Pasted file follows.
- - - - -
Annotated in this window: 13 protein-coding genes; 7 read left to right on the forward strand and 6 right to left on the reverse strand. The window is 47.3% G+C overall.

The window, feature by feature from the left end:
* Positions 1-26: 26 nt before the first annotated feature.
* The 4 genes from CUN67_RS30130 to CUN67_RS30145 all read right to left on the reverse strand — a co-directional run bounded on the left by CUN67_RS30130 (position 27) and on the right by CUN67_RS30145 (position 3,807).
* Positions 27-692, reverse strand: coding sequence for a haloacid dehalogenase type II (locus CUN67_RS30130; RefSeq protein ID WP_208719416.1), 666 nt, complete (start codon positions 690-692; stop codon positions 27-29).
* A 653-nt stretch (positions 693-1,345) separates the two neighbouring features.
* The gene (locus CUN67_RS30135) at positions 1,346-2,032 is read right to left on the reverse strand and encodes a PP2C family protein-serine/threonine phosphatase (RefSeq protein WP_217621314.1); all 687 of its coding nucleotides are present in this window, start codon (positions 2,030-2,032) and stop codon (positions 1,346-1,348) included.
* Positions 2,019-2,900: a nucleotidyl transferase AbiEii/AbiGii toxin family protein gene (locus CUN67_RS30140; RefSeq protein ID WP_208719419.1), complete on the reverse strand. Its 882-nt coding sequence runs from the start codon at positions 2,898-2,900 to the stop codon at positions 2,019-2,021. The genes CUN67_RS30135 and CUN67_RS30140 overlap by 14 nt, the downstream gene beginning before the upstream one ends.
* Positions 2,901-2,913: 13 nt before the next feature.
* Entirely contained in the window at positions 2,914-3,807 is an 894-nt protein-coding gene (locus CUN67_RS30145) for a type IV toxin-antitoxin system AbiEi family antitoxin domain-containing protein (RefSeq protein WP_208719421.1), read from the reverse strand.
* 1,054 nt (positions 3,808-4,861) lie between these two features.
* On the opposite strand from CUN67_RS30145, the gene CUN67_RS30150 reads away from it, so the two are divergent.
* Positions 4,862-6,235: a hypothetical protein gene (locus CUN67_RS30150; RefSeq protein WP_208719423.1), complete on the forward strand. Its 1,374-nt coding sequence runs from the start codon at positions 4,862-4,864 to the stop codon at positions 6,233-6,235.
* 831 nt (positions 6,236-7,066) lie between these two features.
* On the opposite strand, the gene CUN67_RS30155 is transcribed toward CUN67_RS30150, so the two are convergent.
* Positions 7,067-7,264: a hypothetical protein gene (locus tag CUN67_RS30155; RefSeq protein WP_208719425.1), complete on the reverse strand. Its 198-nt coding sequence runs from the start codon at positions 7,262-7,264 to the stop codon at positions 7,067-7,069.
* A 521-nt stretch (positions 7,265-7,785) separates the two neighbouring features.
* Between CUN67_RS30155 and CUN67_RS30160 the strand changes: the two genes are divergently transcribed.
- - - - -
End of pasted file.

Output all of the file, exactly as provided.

Annotated in this window: 13 protein-coding genes; 7 read left to right on the forward strand and 6 right to left on the reverse strand. The window is 47.3% G+C overall.

The window, feature by feature from the left end:
* Positions 1-26: 26 nt before the first annotated feature.
* The 4 genes from CUN67_RS30130 to CUN67_RS30145 all read right to left on the reverse strand — a co-directional run bounded on the left by CUN67_RS30130 (position 27) and on the right by CUN67_RS30145 (position 3,807).
* Positions 27-692, reverse strand: coding sequence for a haloacid dehalogenase type II (locus CUN67_RS30130; RefSeq protein ID WP_208719416.1), 666 nt, complete (start codon positions 690-692; stop codon positions 27-29).
* A 653-nt stretch (positions 693-1,345) separates the two neighbouring features.
* The gene (locus CUN67_RS30135) at positions 1,346-2,032 is read right to left on the reverse strand and encodes a PP2C family protein-serine/threonine phosphatase (RefSeq protein WP_217621314.1); all 687 of its coding nucleotides are present in this window, start codon (positions 2,030-2,032) and stop codon (positions 1,346-1,348) included.
* Positions 2,019-2,900: a nucleotidyl transferase AbiEii/AbiGii toxin family protein gene (locus CUN67_RS30140; RefSeq protein ID WP_208719419.1), complete on the reverse strand. Its 882-nt coding sequence runs from the start codon at positions 2,898-2,900 to the stop codon at positions 2,019-2,021. The genes CUN67_RS30135 and CUN67_RS30140 overlap by 14 nt, the downstream gene beginning before the upstream one ends.
* Positions 2,901-2,913: 13 nt before the next feature.
* Entirely contained in the window at positions 2,914-3,807 is an 894-nt protein-coding gene (locus CUN67_RS30145) for a type IV toxin-antitoxin system AbiEi family antitoxin domain-containing protein (RefSeq protein WP_208719421.1), read from the reverse strand.
* 1,054 nt (positions 3,808-4,861) lie between these two features.
* On the opposite strand from CUN67_RS30145, the gene CUN67_RS30150 reads away from it, so the two are divergent.
* Positions 4,862-6,235: a hypothetical protein gene (locus CUN67_RS30150; RefSeq protein WP_208719423.1), complete on the forward strand. Its 1,374-nt coding sequence runs from the start codon at positions 4,862-4,864 to the stop codon at positions 6,233-6,235.
* 831 nt (positions 6,236-7,066) lie between these two features.
* On the opposite strand, the gene CUN67_RS30155 is transcribed toward CUN67_RS30150, so the two are convergent.
* Positions 7,067-7,264: a hypothetical protein gene (locus tag CUN67_RS30155; RefSeq protein WP_208719425.1), complete on the reverse strand. Its 198-nt coding sequence runs from the start codon at positions 7,262-7,264 to the stop codon at positions 7,067-7,069.
* A 521-nt stretch (positions 7,265-7,785) separates the two neighbouring features.
* Between CUN67_RS30155 and CUN67_RS30160 the strand changes: the two genes are divergently transcribed.